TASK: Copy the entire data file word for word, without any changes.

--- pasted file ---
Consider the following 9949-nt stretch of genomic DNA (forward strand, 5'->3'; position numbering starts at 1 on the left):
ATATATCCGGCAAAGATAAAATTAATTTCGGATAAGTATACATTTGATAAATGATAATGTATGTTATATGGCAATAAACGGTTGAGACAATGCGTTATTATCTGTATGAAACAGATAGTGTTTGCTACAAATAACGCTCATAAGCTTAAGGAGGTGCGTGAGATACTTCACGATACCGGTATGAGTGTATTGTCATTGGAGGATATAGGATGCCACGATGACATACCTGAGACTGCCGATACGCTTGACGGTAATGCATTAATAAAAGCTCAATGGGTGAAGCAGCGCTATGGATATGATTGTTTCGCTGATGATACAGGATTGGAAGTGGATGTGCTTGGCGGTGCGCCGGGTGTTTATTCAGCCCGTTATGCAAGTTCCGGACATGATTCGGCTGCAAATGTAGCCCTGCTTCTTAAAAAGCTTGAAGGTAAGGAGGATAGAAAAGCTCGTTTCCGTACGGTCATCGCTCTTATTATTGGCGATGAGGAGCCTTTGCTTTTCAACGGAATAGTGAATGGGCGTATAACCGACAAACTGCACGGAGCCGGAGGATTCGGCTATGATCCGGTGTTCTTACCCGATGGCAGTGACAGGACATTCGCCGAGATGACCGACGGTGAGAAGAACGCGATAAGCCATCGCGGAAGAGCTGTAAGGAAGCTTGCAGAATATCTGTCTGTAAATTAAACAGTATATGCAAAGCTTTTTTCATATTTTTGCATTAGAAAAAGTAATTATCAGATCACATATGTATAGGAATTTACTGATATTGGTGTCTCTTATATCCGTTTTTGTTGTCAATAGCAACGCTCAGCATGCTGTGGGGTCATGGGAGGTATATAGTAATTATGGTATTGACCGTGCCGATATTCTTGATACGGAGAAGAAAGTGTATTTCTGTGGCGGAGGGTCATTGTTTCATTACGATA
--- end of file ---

Consider the following 9949-nt stretch of genomic DNA (forward strand, 5'->3'; position numbering starts at 1 on the left):
ATATATCCGGCAAAGATAAAATTAATTTCGGATAAGTATACATTTGATAAATGATAATGTATGTTATATGGCAATAAACGGTTGAGACAATGCGTTATTATCTGTATGAAACAGATAGTGTTTGCTACAAATAACGCTCATAAGCTTAAGGAGGTGCGTGAGATACTTCACGATACCGGTATGAGTGTATTGTCATTGGAGGATATAGGATGCCACGATGACATACCTGAGACTGCCGATACGCTTGACGGTAATGCATTAATAAAAGCTCAATGGGTGAAGCAGCGCTATGGATATGATTGTTTCGCTGATGATACAGGATTGGAAGTGGATGTGCTTGGCGGTGCGCCGGGTGTTTATTCAGCCCGTTATGCAAGTTCCGGACATGATTCGGCTGCAAATGTAGCCCTGCTTCTTAAAAAGCTTGAAGGTAAGGAGGATAGAAAAGCTCGTTTCCGTACGGTCATCGCTCTTATTATTGGCGATGAGGAGCCTTTGCTTTTCAACGGAATAGTGAATGGGCGTATAACCGACAAACTGCACGGAGCCGGAGGATTCGGCTATGATCCGGTGTTCTTACCCGATGGCAGTGACAGGACATTCGCCGAGATGACCGACGGTGAGAAGAACGCGATAAGCCATCGCGGAAGAGCTGTAAGGAAGCTTGCAGAATATCTGTCTGTAAATTAAACAGTATATGCAAAGCTTTTTTCATATTTTTGCATTAGAAAAAGTAATTATCAGATCACATATGTATAGGAATTTACTGATATTGGTGTCTCTTATATCCGTTTTTGTTGTCAATAGCAACGCTCAGCATGCTGTGGGGTCATGGGAGGTATATAGTAATTATGGTATTGACCGTGCCGATATTCTTGATACGGAGAAGAAAGTGTATTTCTGTGGCGGAGGGTCATTGTTTCATTACGATA